Updated from 8:25 a.m. with Tesla's Thursday share price.
Tesla's TSLA future largely rides on the successful launch of the Model 3, its $35,000 mass-market vehicle -- and you'll be able to order it sooner than you think.
CEO Elon Musk took to Twitter last night after the company's fourth-quarter conference call to say that customers can put $1,000 down on the Model 3 starting March 31 in the company's stores, and online on April 1. He also indicated there would be no premium signature series for the Model 3, as there is for the Model X.
Model 3 reservations ($1000 down) will be accepted in Tesla stores on March 31 and online April 1— Elon Musk (@elonmusk) February 11, 2016
No signature series for Model 3. Same reservation amount for all.— Elon Musk (@elonmusk) February 11, 2016
In the company's shareholder letter, Tesla said it would unveil the Model 3 on March 31 as well, with the car "on schedule for production & deliveries in late 2017."
The fact that Tesla continues to keep the late-2017 delivery start for the Model 3 is a good sign, as some analysts were concerned the company could not meet the date. Musk has had a habit of overpromising and underdelivering on dates.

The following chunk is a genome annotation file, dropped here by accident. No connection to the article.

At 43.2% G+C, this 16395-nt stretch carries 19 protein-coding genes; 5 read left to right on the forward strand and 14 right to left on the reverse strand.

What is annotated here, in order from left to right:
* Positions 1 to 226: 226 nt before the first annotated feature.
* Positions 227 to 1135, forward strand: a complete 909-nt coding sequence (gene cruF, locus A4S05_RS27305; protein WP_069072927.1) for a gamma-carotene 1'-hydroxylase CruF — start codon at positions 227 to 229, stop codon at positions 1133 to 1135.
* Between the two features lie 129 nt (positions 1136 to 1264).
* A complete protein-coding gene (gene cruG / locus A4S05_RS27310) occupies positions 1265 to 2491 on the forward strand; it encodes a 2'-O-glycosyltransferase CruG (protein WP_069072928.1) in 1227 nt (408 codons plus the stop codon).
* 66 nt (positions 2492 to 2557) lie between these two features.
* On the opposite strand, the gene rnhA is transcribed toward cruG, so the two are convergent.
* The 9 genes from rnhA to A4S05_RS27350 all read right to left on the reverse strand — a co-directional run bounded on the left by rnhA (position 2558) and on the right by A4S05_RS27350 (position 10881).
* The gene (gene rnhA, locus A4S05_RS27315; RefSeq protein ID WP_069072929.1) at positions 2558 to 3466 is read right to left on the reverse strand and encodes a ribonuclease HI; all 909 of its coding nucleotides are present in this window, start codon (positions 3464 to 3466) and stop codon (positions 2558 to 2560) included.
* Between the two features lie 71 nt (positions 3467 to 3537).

Musk said the Model 3 should compete with cars such as the BMW 3-Series or Audi's A4.
He also noted that the Model 3 will not be in the same class as the Model S. "And so, if you want this sort of opulent machine, you'd really want to get the Model S," Musk said on the conference call. He then said, "The Model 3 will be a great car."
For the fourth quarter, Tesla lost an adjusted 87 cents a share on $1.75 billion in revenue. Analysts were expecting adjusted earnings of 8 cents a share on $1.8 billion in sales. Palo Alto, Calif.-based Tesla said it expects to deliver between 80,000 and 90,000 vehicles, well above the 72,000 Wall Street analysts were expecting, and the stock rose on the higher delivery guidance. By Thursday morning the shares were up 7% to $153.75.
On Feb. 1, Morgan Stanley analyst Adam Jonas cut his price target by more than a quarter, citing "lowered volume expectations for Model X and Model 3, a lower valuation for Tesla Energy, and accelerating competition in the mobility business." In cutting his price target, Jonas said he now expects a late 2018 launch for the Model 3, a year later than the company is now targeting.
Ever the master showman, Musk did leave open the option that those attending the Model 3 launch would see more than they bargained for. Musk said he wasn't sure "whether we should show all the cards or keep a few cards close to the vest," which could indicate another vehicle might be announced at the Model 3 event.